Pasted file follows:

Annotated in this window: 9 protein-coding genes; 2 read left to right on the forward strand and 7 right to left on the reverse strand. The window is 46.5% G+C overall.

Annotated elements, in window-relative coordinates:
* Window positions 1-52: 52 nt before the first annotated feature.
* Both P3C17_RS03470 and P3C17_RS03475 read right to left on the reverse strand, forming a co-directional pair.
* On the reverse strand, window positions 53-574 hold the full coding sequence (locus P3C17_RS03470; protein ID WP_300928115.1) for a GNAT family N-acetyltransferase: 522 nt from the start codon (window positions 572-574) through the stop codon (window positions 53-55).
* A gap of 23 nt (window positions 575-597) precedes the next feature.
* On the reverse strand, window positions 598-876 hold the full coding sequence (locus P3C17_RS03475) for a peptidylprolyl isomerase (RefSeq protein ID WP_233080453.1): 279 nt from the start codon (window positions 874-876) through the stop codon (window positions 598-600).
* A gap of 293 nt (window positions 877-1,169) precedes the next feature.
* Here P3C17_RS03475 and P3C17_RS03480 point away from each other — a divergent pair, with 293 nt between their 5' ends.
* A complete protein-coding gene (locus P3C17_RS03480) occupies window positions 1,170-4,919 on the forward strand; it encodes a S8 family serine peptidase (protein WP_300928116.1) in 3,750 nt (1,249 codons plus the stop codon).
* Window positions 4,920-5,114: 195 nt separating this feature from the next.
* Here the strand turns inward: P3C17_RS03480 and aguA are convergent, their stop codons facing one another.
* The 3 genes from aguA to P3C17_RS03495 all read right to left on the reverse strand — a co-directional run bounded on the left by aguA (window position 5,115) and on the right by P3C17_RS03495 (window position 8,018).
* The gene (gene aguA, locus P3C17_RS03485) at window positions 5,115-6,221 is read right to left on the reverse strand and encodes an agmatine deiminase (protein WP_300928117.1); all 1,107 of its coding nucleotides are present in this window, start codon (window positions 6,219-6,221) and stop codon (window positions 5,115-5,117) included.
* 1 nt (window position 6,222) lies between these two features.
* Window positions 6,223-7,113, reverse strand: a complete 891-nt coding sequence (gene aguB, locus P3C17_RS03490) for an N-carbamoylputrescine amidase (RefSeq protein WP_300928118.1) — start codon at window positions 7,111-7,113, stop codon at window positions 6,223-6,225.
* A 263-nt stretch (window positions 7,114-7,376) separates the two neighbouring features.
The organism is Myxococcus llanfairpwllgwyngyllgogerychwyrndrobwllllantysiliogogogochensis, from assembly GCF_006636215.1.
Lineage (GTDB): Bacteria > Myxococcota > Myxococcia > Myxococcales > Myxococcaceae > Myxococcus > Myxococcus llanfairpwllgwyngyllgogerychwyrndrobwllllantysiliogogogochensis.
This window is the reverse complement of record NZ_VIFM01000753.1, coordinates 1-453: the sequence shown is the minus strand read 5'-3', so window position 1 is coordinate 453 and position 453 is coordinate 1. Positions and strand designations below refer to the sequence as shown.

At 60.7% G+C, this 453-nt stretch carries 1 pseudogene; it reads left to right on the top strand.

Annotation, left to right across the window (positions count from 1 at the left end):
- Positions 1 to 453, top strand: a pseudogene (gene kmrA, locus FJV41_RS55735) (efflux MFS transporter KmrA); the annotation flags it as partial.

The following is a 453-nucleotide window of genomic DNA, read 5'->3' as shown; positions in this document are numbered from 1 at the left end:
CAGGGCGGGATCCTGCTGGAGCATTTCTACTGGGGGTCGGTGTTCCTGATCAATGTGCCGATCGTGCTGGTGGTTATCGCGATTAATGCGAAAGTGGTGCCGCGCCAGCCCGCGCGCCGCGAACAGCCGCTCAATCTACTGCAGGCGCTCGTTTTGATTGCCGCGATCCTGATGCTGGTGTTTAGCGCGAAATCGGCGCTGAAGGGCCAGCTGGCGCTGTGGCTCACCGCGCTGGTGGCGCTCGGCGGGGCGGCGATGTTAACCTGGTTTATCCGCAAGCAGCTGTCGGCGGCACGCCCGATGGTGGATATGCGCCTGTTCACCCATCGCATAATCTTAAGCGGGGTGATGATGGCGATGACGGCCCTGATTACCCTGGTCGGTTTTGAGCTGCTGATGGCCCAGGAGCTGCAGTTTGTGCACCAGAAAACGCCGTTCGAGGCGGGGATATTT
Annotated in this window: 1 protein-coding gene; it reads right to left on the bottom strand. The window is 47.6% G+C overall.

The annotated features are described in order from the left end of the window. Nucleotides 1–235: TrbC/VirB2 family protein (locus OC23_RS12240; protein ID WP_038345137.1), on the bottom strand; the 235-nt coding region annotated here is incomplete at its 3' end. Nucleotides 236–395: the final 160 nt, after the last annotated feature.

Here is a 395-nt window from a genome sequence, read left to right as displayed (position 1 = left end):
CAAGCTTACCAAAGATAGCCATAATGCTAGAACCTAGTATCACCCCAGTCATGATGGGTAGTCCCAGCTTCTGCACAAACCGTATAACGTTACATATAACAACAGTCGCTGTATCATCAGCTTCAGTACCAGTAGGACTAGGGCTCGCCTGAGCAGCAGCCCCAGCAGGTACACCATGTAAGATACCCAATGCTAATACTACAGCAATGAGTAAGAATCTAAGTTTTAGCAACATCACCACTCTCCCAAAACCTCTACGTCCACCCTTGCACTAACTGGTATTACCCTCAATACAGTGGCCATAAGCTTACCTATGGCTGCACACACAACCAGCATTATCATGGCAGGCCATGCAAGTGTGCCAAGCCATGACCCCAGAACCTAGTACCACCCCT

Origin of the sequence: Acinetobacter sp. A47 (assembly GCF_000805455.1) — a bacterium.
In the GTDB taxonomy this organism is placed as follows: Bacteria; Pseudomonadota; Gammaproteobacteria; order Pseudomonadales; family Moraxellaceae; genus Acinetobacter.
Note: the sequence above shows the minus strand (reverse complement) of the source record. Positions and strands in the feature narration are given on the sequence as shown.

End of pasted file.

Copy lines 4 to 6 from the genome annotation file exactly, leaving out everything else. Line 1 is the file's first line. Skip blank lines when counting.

* Both P3C17_RS03470 and P3C17_RS03475 read right to left on the reverse strand, forming a co-directional pair.
* On the reverse strand, window positions 53-574 hold the full coding sequence (locus P3C17_RS03470; protein ID WP_300928115.1) for a GNAT family N-acetyltransferase: 522 nt from the start codon (window positions 572-574) through the stop codon (window positions 53-55).
* A gap of 23 nt (window positions 575-597) precedes the next feature.